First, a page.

Just as I had been influenced by a lecture, so one of my students, Gabriel Greenberg ’04, became interested in the issue through one of my presentations on the theme. As his senior honors thesis advisor, I saw how persuasively he demonstrated that despite historical changes in the specifics of anti-Muslim sentiments, the general themes remain the same. For instance, the conflation of “Muslim” with “Arab,” the racism implicit in this association, and the stereotypes of the violent Muslim man and oppressed Muslim woman all have returned repeatedly over the last century, at least. Upon the completion of his work, we agreed to pull together our research and publish Islamophobia, hoping to better publicize the existence of this very accepted – and corrosive – social prejudice.

Q: What do you make of the attention being given to the “Ground Zero Mosque” – Islamophobia, pure politics, or something in between?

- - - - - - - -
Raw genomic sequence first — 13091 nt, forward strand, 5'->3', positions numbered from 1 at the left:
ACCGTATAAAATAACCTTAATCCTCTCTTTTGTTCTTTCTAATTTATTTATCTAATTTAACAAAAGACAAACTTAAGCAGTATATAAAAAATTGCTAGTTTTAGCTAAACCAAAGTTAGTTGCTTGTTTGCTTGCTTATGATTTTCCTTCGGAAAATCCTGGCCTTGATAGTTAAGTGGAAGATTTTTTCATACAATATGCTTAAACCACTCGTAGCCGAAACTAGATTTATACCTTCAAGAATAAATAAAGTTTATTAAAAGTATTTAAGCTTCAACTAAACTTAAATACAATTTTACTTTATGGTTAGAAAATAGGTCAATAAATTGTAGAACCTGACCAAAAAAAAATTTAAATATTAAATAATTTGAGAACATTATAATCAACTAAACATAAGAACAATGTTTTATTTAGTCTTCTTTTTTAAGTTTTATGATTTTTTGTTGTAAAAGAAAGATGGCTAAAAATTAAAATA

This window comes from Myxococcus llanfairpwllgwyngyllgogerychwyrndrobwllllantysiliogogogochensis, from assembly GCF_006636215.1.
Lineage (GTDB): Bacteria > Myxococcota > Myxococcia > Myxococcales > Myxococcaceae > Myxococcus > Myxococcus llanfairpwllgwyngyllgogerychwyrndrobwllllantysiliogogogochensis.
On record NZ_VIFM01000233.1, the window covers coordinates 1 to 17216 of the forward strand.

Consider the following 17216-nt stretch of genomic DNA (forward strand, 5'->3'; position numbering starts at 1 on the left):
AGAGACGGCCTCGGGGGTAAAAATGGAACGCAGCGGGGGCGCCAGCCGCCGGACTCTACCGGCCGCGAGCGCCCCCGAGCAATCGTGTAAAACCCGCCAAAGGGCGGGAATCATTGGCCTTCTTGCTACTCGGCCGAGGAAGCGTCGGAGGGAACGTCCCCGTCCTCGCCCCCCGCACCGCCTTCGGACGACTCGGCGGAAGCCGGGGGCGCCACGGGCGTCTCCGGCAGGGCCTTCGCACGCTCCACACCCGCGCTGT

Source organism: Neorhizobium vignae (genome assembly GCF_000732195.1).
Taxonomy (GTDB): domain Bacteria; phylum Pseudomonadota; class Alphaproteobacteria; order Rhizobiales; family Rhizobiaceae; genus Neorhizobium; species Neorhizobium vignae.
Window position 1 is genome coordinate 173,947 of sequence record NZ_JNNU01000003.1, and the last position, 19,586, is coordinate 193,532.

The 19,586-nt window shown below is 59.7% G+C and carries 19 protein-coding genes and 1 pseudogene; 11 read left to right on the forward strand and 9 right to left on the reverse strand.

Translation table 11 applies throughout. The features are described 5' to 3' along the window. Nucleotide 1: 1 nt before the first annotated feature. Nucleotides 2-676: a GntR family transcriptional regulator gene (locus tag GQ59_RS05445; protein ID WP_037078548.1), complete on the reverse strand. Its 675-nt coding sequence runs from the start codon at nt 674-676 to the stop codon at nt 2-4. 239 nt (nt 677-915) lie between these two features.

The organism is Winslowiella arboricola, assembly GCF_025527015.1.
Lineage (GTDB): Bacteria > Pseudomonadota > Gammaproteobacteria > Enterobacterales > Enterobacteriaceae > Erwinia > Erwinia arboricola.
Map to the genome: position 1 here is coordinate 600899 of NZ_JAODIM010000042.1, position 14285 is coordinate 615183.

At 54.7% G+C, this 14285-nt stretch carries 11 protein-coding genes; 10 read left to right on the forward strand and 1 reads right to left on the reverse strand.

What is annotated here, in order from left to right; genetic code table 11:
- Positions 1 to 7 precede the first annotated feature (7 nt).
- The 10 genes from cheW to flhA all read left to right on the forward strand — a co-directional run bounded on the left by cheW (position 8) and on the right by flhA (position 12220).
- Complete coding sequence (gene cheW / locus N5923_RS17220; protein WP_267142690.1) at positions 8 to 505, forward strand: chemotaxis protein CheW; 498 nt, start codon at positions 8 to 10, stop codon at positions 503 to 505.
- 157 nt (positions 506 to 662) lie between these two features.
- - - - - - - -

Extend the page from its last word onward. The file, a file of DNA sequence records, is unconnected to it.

A: At least three dynamics have combined to create the controversy over the Cordoba House project. First, the emotional pain of those intimately connected with Ground Zero is understandably still raw and sensitive. Second, an unfamiliarity with the inestimable diversity among Muslims makes many Americans think of one Muslim as representative of all Muslims. Hence, Imam Feisal Abdul Rauf, who leads the initiative, becomes little less suspect in the eyes of some than any al Qaeda member. Third, and finally, the willingness of some politicians to play on these fears – and of many media outlets to sensationalize stories in ways that attract the attention of Islam-wary readers (e.g., “the Ground Zero Mosque”) – has turned a well-intentioned plan to build an interfaith Islamic center two blocks from the site into a nefarious scheme to build a “victory mosque” on sacred ground.